In this sentence, do I need "the" in front of the word following:

This problem became evident during following few months.


This problem became evident during the following few months.

2 Answers 2


You need the 'the' in front of 'following' so: 'during the following few months'.

During is a preposition and is therefore followed by a noun, in this case 'the following few months'.

You usually need an article ('a' or 'the') in front of a noun.

Sometimes you don't need an article in front of a noun, such as when it's a proper noun or a mass noun, so if you said 'This problem became evident during winter', you would not need a 'the' in front of winter. (Although you could still say 'This problem became evident during the winter'' and it would still be correct.)


The word "few" unitizes the time reference, turning it into something you are counting (few means a small number; it isn't a specific number but it still means that you're counting months). As a countable reference, it needs an article. The word "following" means that it specifically refers to the next period, not some random months occurring at an unknown future time, so "the" is the appropriate article.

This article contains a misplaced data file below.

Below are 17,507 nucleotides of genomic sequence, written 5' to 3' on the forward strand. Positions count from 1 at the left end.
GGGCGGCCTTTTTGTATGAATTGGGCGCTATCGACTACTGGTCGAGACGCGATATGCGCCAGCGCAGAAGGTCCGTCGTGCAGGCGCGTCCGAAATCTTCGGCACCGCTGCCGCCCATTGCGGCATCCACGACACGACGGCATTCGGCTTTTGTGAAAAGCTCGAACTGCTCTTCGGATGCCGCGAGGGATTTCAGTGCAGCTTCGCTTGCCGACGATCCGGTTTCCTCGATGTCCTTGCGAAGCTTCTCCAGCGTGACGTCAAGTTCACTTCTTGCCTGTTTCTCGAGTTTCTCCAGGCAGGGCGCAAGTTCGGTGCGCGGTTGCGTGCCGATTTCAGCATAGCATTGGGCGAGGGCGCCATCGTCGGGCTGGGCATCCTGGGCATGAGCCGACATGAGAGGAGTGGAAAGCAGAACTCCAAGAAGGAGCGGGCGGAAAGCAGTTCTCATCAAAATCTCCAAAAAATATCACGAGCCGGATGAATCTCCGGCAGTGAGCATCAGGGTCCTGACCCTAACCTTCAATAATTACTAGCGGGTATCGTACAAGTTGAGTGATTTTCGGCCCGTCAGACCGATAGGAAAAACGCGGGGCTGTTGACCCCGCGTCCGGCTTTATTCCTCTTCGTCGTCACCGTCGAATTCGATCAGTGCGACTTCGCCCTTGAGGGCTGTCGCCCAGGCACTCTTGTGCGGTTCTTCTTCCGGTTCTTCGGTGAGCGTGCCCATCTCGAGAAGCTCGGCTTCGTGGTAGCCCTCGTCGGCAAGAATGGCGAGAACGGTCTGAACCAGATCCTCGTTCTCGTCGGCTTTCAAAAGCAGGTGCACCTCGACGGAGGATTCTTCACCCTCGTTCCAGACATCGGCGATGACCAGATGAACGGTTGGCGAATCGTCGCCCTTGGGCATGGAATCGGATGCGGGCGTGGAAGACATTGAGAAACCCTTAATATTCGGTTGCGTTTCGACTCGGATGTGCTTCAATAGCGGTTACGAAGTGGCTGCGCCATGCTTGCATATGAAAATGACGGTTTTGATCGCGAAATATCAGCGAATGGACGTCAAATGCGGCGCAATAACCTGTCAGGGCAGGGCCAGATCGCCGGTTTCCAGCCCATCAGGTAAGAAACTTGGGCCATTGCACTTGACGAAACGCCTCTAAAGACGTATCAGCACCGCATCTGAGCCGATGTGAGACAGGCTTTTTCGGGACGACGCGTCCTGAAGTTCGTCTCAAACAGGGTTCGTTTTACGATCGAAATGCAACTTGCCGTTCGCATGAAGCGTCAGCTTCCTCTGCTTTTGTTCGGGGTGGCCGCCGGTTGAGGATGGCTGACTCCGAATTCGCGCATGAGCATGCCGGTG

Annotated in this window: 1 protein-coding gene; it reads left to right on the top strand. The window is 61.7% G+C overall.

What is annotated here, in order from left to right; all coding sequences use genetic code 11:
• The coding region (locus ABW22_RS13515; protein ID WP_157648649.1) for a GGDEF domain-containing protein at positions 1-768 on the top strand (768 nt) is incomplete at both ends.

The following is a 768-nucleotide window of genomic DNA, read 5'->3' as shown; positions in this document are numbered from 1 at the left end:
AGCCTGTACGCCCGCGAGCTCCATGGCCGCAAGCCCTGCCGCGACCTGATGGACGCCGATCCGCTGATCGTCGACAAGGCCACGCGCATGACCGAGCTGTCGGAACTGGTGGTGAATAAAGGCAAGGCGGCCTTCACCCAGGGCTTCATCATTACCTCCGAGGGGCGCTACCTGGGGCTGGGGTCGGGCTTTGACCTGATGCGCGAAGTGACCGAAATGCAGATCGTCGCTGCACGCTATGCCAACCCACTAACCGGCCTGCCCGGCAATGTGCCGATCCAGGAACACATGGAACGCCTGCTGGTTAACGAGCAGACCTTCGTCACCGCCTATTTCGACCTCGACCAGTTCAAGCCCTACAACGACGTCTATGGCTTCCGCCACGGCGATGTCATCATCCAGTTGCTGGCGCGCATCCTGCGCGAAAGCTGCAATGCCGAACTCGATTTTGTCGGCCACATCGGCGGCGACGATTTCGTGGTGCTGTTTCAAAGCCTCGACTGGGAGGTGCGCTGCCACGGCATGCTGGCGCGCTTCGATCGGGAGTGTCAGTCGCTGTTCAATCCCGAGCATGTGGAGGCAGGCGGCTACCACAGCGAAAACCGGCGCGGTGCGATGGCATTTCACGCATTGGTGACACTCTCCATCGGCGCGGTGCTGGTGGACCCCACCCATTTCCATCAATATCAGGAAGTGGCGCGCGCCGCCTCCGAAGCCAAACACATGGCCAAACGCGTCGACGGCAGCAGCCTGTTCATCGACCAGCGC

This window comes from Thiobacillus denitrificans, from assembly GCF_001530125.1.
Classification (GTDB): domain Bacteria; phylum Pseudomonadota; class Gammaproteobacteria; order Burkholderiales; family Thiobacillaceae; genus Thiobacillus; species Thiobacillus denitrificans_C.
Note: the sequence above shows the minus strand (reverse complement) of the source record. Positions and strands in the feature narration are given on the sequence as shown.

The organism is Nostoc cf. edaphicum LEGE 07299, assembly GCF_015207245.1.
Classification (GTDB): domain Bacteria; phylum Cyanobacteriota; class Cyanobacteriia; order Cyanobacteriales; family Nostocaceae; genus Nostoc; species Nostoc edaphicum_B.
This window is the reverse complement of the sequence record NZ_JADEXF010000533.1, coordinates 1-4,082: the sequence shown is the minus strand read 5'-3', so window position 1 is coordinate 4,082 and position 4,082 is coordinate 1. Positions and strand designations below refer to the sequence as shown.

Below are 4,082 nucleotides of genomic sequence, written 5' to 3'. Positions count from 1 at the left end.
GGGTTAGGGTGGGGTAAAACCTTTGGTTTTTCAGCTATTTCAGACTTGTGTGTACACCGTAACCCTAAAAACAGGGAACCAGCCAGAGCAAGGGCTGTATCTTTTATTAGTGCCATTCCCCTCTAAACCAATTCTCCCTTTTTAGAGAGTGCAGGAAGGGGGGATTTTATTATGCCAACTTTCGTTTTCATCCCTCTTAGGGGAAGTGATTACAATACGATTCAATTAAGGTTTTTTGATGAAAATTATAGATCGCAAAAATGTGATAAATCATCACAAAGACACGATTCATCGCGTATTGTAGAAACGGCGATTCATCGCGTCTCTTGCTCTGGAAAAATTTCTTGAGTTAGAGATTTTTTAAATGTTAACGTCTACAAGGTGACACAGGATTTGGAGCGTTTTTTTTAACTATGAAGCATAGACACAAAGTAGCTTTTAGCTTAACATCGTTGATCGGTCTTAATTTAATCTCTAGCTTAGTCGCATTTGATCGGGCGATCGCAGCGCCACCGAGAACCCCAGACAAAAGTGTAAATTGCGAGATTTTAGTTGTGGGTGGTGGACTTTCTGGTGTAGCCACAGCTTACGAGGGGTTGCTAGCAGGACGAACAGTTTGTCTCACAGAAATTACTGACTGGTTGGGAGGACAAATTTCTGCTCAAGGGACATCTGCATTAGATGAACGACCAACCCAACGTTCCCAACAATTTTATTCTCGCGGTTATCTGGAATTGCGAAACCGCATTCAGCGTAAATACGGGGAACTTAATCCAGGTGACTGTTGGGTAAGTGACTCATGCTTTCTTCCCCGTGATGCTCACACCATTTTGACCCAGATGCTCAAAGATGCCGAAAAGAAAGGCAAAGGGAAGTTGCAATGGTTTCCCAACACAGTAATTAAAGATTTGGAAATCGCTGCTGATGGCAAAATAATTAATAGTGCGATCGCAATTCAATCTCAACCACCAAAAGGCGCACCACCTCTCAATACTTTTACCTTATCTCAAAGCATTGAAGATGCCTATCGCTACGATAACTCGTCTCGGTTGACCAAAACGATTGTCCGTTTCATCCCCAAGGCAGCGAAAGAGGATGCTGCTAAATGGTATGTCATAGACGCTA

Without "following" you would need some term to anchor it in time so the sentence is meaningful. If it said something like, "This problem became evident during a few months that summer", you could use "a" because it wouldn't be a specific reference.

Without "few", the term "following months" can be an open-ended reference to non-countable time, with months only suggesting an appropriate size measure for the scope. In that case, you wouldn't necessarily need an article: "This problem became evident during following months." "The" would be optional.

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